"Before there were special purpose acquisition companies and before there were capital pool companies – both of which represent ways for private companies to go public — there were search funds.
They were a structure, developed at Stanford University, more than four decades back, that allowed entrepreneurs — supported by backers who provided just enough capital — to seek out potential targets. Once the target was identified, the entrepreneurs, this time with considerably more financial help from the backers, would acquire the target and run it for the next few decades — most likely as a private company.
Over the years, but more so in the past few years, search funds came north: some were successful and found targets in fields ranging from manufacturing and supplying portable electrical products to IP video security and surveillance to providing pre-ordered meals for busy urbanites.
High Park Capital Partners was another search fund. Formed a few years back by Josh LeBrun and Adrian Bartha — who met while working in the private markets group at OPT Trust — it found a target in eCompliance Management Solutions — at the time, an e-learning company based in western Canada.
eCompliance partners with industry and governments to help companies become compliant with environmental health and safety (EHS) matters and thereby reduce their administrative burden. The company is now based in Toronto.
Through a series of changes, the most recent of which was unveiling the EHS industry’s first cloud analytics and reporting platform, eCompliance is radically different today than it was when High Park made its acquisition. How different? Apart from retaining the name and three former employees (total staff is about 35) everything is new.
After making the acquisition in early 2013, Bartha and LeBrun, in time, made a fundamental switch in the company’s strategy: growth would become the key objective because of the large business opportunity they had discovered. To achieve that goal, and after testing in the Canadian market, it decided to enter the U.S. market about 18 months back.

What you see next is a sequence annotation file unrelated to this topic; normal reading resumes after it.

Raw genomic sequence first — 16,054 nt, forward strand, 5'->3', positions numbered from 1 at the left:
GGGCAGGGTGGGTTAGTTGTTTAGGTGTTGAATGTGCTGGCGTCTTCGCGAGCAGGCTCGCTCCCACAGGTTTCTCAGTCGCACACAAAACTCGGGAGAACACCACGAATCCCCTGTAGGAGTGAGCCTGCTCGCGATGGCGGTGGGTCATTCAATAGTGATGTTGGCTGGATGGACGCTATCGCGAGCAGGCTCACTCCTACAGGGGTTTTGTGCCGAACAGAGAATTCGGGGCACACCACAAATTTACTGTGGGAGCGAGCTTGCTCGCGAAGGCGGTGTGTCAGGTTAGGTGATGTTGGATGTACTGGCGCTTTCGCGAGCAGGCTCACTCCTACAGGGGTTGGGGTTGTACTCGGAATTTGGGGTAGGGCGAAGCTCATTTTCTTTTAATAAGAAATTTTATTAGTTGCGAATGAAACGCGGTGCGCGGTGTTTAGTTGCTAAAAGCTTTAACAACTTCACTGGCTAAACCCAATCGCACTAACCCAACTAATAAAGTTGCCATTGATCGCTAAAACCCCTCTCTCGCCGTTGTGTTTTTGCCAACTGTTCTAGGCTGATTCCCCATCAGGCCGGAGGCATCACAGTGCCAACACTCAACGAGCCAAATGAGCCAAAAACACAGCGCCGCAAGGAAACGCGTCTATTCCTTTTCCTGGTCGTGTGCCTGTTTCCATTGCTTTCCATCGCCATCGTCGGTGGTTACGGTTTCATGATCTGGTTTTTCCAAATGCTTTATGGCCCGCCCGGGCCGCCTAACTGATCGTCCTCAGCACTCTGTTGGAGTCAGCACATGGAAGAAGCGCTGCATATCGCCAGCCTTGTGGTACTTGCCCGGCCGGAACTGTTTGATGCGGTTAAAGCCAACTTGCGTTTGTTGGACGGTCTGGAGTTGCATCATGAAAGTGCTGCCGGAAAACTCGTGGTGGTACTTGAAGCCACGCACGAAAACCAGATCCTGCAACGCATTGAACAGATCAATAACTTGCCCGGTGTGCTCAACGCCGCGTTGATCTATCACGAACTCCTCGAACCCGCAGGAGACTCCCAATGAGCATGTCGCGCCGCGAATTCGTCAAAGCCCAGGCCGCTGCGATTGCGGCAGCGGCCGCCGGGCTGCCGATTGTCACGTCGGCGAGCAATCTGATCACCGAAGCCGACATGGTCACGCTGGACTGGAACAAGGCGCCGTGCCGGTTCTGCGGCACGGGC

“Most of our new business is from U.S. companies,” said Bartha noting that sales to U.S. customers now account for about half of its revenue. “When we started, it was a case of solving problems in the local market,” he said, adding Canada “is a great launching pad to prove that something works internationally.”
But expanding to the U.S. and developing new products, takes capital and time. To get the capital to implement such a plan, eCompliance sold the legacy business and used the proceeds “to incubate “software as a service product,” said Bartha. The switch was both “necessary” and part of the “vision.”
The company hasn’t established an office in the U.S. arguing that “it’s optimal to fly down when we need to. But long-term setting up a physical presence there is probably a likely outcome.”
But like any small business, eCompliance faced a series of challenges. “There was definitely a learning curve,” said Bartha. For instance, the company’s main product is now a start-up — and not the ongoing revenue stream afforded by the product that attracted High Park to eCompliance in the first place.
Questions ranging from what product is being built for what customers and for what reasons all had to be answered. “That takes a feedback loop and that takes time. And we had to survive in the interim,” said Bartha. “We got through it and now have 300 customers. But it’s very scalable.”
So what’s next? While organic growth will still be the prime goal (revenues are the high single digit millions), acquisitions can’t be ruled out."